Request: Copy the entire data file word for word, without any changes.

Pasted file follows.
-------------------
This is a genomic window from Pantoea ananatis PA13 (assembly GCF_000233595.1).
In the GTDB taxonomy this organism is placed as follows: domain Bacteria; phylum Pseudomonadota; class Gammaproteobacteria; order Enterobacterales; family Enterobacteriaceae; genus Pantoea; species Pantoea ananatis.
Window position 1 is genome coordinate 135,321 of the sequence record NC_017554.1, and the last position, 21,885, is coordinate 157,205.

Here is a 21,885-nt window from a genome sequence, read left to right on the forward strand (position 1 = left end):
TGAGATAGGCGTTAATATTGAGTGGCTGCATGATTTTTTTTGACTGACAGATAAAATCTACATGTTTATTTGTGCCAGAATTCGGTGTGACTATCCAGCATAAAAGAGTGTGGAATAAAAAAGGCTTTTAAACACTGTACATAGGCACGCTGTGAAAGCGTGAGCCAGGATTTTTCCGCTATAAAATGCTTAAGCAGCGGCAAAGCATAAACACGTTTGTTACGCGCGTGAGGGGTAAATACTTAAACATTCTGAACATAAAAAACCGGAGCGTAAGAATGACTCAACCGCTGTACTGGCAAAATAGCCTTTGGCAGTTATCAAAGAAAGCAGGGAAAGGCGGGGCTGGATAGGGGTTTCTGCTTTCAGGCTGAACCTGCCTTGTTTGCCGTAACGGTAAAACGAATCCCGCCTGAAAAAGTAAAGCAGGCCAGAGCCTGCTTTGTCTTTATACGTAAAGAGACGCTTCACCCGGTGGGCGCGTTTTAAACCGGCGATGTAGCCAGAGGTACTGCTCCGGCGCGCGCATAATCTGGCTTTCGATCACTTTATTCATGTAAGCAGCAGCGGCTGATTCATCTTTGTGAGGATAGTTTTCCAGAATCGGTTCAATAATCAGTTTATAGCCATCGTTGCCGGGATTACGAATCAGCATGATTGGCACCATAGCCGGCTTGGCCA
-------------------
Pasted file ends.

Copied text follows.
This is a genomic window from Pantoea ananatis PA13 (assembly GCF_000233595.1).
In the GTDB taxonomy this organism is placed as follows: domain Bacteria; phylum Pseudomonadota; class Gammaproteobacteria; order Enterobacterales; family Enterobacteriaceae; genus Pantoea; species Pantoea ananatis.
Window position 1 is genome coordinate 135,321 of the sequence record NC_017554.1, and the last position, 21,885, is coordinate 157,205.

Here is a 21,885-nt window from a genome sequence, read left to right on the forward strand (position 1 = left end):
TGAGATAGGCGTTAATATTGAGTGGCTGCATGATTTTTTTTGACTGACAGATAAAATCTACATGTTTATTTGTGCCAGAATTCGGTGTGACTATCCAGCATAAAAGAGTGTGGAATAAAAAAGGCTTTTAAACACTGTACATAGGCACGCTGTGAAAGCGTGAGCCAGGATTTTTCCGCTATAAAATGCTTAAGCAGCGGCAAAGCATAAACACGTTTGTTACGCGCGTGAGGGGTAAATACTTAAACATTCTGAACATAAAAAACCGGAGCGTAAGAATGACTCAACCGCTGTACTGGCAAAATAGCCTTTGGCAGTTATCAAAGAAAGCAGGGAAAGGCGGGGCTGGATAGGGGTTTCTGCTTTCAGGCTGAACCTGCCTTGTTTGCCGTAACGGTAAAACGAATCCCGCCTGAAAAAGTAAAGCAGGCCAGAGCCTGCTTTGTCTTTATACGTAAAGAGACGCTTCACCCGGTGGGCGCGTTTTAAACCGGCGATGTAGCCAGAGGTACTGCTCCGGCGCGCGCATAATCTGGCTTTCGATCACTTTATTCATGTAAGCAGCAGCGGCTGATTCATCTTTGTGAGGATAGTTTTCCAGAATCGGTTCAATAATCAGTTTATAGCCATCGTTGCCGGGATTACGAATCAGCATGATTGGCACCATAGCCGGCTTGGCCA